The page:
How to Help a Grieving Child
- Let the child know you are willing to talk with him or her about his or her loved one who has died. Allow the child to take the lead.
- Most children don’t want you to fix what hurts. (Thank goodness, because death can’t be fixed.) They just need you to listen.
- Encourage the child to share stories and memories of his or her loved one. Ask questions.
- Allow the child to express thoughts and feelings related to the death of his or her loved one—whatever these may be
- Affirm the child’s feelings by letting them know you “get it!” Tell them their feelings make sense when someone we love dies.
- Take time to play with them. Children will move in and out of their grief. In between times, they just want to be children. Let the child know it’s all right to be happy.
- Use the given name of the person who has died. If possible, share your own memories of their loved one.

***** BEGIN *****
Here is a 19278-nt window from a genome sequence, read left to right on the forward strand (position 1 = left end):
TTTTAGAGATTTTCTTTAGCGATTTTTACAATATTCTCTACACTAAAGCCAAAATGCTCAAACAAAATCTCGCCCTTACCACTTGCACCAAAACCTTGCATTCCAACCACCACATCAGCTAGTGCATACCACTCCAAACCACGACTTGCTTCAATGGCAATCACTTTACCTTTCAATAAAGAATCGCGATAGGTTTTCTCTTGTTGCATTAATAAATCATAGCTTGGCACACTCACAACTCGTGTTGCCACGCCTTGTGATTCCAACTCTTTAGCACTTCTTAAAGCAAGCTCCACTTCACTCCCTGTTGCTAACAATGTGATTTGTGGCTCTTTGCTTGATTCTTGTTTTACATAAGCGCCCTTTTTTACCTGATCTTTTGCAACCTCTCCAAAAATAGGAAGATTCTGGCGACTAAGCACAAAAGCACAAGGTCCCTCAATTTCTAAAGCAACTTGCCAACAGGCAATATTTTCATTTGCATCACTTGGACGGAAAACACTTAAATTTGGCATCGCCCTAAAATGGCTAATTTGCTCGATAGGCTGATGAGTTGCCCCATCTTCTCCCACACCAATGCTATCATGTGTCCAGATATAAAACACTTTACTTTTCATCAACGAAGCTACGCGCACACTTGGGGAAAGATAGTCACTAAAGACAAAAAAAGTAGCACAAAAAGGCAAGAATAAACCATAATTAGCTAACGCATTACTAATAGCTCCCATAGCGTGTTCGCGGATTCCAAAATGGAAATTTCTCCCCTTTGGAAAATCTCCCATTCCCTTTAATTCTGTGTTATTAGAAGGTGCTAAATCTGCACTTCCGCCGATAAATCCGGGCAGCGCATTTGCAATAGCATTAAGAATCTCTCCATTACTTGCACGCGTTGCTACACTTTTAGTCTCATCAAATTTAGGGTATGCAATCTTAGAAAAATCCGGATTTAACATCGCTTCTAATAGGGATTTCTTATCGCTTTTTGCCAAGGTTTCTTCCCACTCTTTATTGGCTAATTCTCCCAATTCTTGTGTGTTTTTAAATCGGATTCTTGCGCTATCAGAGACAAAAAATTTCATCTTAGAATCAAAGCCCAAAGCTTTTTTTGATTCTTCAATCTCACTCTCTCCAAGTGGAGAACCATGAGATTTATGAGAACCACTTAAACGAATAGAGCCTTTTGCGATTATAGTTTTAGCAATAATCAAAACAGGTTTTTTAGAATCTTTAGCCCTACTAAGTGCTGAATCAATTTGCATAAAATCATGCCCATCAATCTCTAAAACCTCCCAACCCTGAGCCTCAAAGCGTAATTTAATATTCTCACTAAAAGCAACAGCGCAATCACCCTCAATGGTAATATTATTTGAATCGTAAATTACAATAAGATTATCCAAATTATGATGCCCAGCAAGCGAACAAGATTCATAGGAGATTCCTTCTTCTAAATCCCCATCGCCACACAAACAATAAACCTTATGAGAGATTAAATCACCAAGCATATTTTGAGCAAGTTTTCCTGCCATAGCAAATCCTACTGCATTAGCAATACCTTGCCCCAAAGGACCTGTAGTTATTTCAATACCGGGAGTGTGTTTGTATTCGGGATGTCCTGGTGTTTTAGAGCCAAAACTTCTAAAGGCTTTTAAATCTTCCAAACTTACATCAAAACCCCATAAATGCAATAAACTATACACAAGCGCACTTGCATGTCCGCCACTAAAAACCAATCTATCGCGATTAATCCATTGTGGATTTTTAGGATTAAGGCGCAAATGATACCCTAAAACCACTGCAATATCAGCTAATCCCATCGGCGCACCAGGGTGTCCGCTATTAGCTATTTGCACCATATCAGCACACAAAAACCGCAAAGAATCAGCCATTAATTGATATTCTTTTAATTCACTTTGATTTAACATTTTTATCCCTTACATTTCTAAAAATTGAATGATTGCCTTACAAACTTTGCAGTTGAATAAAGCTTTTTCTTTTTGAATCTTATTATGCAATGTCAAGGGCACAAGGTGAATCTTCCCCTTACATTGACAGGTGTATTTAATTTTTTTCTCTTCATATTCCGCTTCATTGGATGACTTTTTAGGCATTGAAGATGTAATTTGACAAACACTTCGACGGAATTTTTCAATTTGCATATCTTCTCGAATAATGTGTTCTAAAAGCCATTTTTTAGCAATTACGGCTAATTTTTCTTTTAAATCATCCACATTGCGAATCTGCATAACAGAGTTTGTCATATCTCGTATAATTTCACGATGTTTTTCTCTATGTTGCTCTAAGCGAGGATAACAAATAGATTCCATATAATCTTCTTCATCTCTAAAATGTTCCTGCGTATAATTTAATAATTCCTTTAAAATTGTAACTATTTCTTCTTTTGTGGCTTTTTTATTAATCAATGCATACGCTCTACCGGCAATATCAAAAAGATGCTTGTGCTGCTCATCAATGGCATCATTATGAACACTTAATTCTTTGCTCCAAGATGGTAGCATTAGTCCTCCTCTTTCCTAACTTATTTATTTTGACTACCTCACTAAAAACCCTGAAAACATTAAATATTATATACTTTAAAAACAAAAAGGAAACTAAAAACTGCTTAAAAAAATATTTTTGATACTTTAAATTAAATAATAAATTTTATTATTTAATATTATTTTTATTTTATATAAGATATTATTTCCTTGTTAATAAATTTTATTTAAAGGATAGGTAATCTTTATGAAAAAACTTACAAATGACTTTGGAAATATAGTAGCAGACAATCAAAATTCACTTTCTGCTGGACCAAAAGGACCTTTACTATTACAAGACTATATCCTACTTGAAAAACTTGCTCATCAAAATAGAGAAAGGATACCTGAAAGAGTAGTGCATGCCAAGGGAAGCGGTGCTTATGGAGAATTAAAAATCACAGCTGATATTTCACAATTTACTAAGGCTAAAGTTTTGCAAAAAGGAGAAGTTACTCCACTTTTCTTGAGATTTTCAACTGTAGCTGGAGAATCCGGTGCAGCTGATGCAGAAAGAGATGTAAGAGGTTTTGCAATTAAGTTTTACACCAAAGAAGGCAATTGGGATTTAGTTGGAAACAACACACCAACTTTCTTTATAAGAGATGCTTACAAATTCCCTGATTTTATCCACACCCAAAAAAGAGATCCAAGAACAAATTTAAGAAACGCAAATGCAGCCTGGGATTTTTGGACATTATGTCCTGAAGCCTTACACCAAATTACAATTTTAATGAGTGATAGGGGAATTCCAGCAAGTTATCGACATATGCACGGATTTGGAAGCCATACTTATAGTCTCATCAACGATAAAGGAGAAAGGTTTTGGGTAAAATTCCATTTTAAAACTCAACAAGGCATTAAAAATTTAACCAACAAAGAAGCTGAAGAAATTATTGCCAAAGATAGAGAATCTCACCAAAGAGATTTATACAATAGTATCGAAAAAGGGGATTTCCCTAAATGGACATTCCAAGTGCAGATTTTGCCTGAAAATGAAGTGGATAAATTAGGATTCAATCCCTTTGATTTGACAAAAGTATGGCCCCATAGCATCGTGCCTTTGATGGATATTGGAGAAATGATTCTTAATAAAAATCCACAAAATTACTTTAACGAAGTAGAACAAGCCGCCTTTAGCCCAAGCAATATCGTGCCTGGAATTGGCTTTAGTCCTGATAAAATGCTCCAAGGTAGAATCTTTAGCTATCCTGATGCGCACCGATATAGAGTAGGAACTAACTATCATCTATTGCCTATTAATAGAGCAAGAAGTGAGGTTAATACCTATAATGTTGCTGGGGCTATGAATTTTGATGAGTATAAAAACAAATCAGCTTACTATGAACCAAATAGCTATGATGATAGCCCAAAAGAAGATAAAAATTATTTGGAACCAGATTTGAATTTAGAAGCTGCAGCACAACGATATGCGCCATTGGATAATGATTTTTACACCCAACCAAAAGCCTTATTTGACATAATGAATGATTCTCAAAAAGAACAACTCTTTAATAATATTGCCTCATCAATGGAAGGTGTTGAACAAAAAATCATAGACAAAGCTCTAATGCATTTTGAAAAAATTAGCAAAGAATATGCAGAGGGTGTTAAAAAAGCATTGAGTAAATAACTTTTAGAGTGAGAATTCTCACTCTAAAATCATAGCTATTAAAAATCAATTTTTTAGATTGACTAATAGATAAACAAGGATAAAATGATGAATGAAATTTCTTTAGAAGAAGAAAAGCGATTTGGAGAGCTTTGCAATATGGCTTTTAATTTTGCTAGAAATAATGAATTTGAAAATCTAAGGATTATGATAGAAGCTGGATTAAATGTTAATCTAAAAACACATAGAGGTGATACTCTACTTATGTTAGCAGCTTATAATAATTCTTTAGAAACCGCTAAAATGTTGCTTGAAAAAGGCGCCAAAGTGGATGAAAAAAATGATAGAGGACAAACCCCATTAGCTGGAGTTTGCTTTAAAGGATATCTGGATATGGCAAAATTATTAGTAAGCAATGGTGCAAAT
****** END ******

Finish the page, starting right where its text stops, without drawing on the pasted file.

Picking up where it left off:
- Talk honestly with the child about the death.
- Invite the child to be a part of the family grief process. Children are never too young to grieve and share in the family experience of the loss.
- It is not an adult’s responsibility to protect a child from the feelings of grief. It is however, gravely important for a loving adult to be fully present for that child in the midst of those difficult feelings.
- Honor the unique timetable and expression of each child’s grief. Just as each of our relationships is unique and special, so too is the expression of grief resulting from the death of a loved one.
- Remember, grief is revisited throughout the lifespan of a child. Continue to support the child when grief resurfaces, even after a long period of time.
Grief in The Classroom
Click Here to access When a Death Impacts a Classroom/Student: Tips for Teachers, Parents and Fellow Students.